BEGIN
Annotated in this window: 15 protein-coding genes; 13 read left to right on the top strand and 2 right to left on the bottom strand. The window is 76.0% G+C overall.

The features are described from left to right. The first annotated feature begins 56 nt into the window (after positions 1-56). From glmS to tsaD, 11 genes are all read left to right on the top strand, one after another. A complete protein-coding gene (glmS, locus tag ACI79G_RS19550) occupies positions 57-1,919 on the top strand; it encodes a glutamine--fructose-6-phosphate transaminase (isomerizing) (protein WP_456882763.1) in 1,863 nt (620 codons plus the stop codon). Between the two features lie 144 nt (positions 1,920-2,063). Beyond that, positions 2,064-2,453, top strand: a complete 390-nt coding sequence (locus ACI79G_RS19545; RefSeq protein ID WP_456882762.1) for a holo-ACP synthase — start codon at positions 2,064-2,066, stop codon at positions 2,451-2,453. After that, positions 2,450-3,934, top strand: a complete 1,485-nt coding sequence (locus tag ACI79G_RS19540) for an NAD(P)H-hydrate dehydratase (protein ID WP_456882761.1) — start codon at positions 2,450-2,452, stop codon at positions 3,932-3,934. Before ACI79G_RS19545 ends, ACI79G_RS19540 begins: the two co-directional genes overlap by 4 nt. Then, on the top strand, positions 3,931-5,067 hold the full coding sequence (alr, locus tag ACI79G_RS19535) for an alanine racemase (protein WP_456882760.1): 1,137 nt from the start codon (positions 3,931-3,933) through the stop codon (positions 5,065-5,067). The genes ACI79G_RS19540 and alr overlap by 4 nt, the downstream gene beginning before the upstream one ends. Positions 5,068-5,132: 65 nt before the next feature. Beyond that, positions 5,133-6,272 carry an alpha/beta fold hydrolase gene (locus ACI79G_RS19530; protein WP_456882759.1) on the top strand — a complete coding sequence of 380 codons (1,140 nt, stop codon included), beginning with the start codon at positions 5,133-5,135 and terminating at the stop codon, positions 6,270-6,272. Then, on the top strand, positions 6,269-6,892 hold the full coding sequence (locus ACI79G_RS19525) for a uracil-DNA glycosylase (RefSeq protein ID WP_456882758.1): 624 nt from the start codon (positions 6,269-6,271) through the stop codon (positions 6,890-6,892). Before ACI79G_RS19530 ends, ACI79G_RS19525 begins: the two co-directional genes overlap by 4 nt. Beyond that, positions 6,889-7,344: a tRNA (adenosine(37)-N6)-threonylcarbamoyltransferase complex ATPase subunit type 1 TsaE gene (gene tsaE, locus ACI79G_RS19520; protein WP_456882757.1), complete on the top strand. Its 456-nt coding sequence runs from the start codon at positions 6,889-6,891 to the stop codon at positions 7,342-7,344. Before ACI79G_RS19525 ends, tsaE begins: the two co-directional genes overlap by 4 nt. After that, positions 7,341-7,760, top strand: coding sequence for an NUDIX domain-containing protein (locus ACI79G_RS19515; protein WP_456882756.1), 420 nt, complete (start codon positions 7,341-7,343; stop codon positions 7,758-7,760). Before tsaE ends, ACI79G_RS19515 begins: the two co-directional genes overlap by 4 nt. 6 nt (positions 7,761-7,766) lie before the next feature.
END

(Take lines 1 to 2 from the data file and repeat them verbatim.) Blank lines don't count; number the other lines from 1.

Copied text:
Annotated in this window: 15 protein-coding genes; 13 read left to right on the top strand and 2 right to left on the bottom strand. The window is 76.0% G+C overall.

The features are described from left to right. The first annotated feature begins 56 nt into the window (after positions 1-56). From glmS to tsaD, 11 genes are all read left to right on the top strand, one after another. A complete protein-coding gene (glmS, locus tag ACI79G_RS19550) occupies positions 57-1,919 on the top strand; it encodes a glutamine--fructose-6-phosphate transaminase (isomerizing) (protein WP_456882763.1) in 1,863 nt (620 codons plus the stop codon). Between the two features lie 144 nt (positions 1,920-2,063). Beyond that, positions 2,064-2,453, top strand: a complete 390-nt coding sequence (locus ACI79G_RS19545; RefSeq protein ID WP_456882762.1) for a holo-ACP synthase — start codon at positions 2,064-2,066, stop codon at positions 2,451-2,453. After that, positions 2,450-3,934, top strand: a complete 1,485-nt coding sequence (locus tag ACI79G_RS19540) for an NAD(P)H-hydrate dehydratase (protein ID WP_456882761.1) — start codon at positions 2,450-2,452, stop codon at positions 3,932-3,934. Before ACI79G_RS19545 ends, ACI79G_RS19540 begins: the two co-directional genes overlap by 4 nt. Then, on the top strand, positions 3,931-5,067 hold the full coding sequence (alr, locus tag ACI79G_RS19535) for an alanine racemase (protein WP_456882760.1): 1,137 nt from the start codon (positions 3,931-3,933) through the stop codon (positions 5,065-5,067). The genes ACI79G_RS19540 and alr overlap by 4 nt, the downstream gene beginning before the upstream one ends. Positions 5,068-5,132: 65 nt before the next feature. Beyond that, positions 5,133-6,272 carry an alpha/beta fold hydrolase gene (locus ACI79G_RS19530; protein WP_456882759.1) on the top strand — a complete coding sequence of 380 codons (1,140 nt, stop codon included), beginning with the start codon at positions 5,133-5,135 and terminating at the stop codon, positions 6,270-6,272. Then, on the top strand, positions 6,269-6,892 hold the full coding sequence (locus ACI79G_RS19525) for a uracil-DNA glycosylase (RefSeq protein ID WP_456882758.1): 624 nt from the start codon (positions 6,269-6,271) through the stop codon (positions 6,890-6,892). Before ACI79G_RS19530 ends, ACI79G_RS19525 begins: the two co-directional genes overlap by 4 nt. Beyond that, positions 6,889-7,344: a tRNA (adenosine(37)-N6)-threonylcarbamoyltransferase complex ATPase subunit type 1 TsaE gene (gene tsaE, locus ACI79G_RS19520; protein WP_456882757.1), complete on the top strand. Its 456-nt coding sequence runs from the start codon at positions 6,889-6,891 to the stop codon at positions 7,342-7,344. Before ACI79G_RS19525 ends, tsaE begins: the two co-directional genes overlap by 4 nt. After that, positions 7,341-7,760, top strand: coding sequence for an NUDIX domain-containing protein (locus ACI79G_RS19515; protein WP_456882756.1), 420 nt, complete (start codon positions 7,341-7,343; stop codon positions 7,758-7,760). Before tsaE ends, ACI79G_RS19515 begins: the two co-directional genes overlap by 4 nt. 6 nt (positions 7,761-7,766) lie before the next feature.